I grew up in an area of New Jersey where it was simply unacceptable to listen to classical music. There were no concert opportunities, of course, and anyone caught buying a classical LP was subjected to ridicule and ostracism. Fortunately, we were within range of three radio stations in New York City that played classical music — WNCN, WQXR, and WNYC-FM — plus college stations that frequently indulged, such as WKCR ("King's Crown Radio"), the radio station of Columbia University.
I don't know what I would have done in my teenage years without these stations. Radio provided a way to explore classical music in private — or rather, in the anonymous company of friendly and intelligent DJs who obviously knew and loved the music.
These days, the cultural hegemony of commercial pop music is more dominant than ever, and even in New York City, classical music stations are fading away.
WNCN had a rocky history beginning in the mid-1970s, changing formats and call letters and changing formats back again. But whatever was left after all that turmoil has been gone since 1993. Seven years later, in a move that stunned and shocked the city, WNYC-FM abandoned most of its daytime classical music programming.
That left WQXR, a commerical radio station owned by the New York Times. The Times affiliation had some advantages — nice news breaks at the top of the hour — and being commercial involved some weirdness — including advertisements with rock-music soundtracks — but on the whole WQXR was a much beloved part of New York City.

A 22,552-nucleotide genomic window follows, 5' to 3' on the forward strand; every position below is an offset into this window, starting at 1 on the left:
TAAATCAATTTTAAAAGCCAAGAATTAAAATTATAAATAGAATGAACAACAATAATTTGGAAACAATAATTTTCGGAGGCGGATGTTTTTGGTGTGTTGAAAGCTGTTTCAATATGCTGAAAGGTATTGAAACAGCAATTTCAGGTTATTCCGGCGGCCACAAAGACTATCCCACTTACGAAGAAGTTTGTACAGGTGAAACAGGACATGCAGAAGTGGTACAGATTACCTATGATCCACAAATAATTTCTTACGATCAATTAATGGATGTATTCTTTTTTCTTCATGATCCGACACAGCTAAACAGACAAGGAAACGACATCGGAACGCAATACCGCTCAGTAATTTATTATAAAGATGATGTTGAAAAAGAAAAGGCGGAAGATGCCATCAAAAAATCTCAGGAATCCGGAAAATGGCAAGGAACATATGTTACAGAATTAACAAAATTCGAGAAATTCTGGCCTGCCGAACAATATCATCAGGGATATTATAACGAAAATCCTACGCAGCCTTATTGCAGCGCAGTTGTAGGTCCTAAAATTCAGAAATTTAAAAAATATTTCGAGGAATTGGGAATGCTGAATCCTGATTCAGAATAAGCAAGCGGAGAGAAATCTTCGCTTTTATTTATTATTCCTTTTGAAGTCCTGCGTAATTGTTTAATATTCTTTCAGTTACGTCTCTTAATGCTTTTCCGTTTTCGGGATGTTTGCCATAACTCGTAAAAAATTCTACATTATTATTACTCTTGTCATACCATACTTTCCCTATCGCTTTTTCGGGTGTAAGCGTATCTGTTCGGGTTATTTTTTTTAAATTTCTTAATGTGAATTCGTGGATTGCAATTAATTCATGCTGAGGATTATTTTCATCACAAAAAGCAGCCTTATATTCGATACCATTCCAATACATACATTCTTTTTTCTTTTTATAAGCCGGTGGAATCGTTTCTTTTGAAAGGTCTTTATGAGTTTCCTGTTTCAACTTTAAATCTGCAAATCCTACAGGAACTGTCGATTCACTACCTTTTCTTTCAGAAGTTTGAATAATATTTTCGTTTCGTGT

Beloved but apparently not a money-making operation, WQXR was recently sold by the New York Times. For the past six days, WQXR has been a listener-supported radio station run by WNYC. It's still playing classical music, fortunately, and even some of the DJs made the transition, but we're all a little nervous.
The first problem is WNYC's ownership. After what they did to WNYC-FM nine years ago, I don't think anybody trusts them to maintain WQXR as a classical radio station. Spokespeople seem upbeat about the long-term prospects, but I simply can't share that optimism.
Much worse is a part of the deal that involved station swaps. WQXR no longer broadcasts a 6,000-watt signal at 96.3 but is now stuck with a 600-watt signal at 105.9. It's actually not quite as bad as it sounds — the signal strength is proportional to the square root of the wattage rather than the wattage itself — but it's still significant: Ever since WQXR moved to 105.9, the signal has been 1/3 its previous strength — audibly weaker and noisier and virtually unlistenable.
I no longer rely on radio stations as my sole source of classical music, of course, and at home there are alternatives to conventional FM broadcasts, such as online streaming at wqxr.org (formerly wqxr.com). But listening to WQXR in our car has become quite unpleasant, and what scares me most is the overall trend pushing classical music further and further to the peripheries of our culture.
New York City no longer has even one classical radio station. It's now closer to 1/3 of a radio station.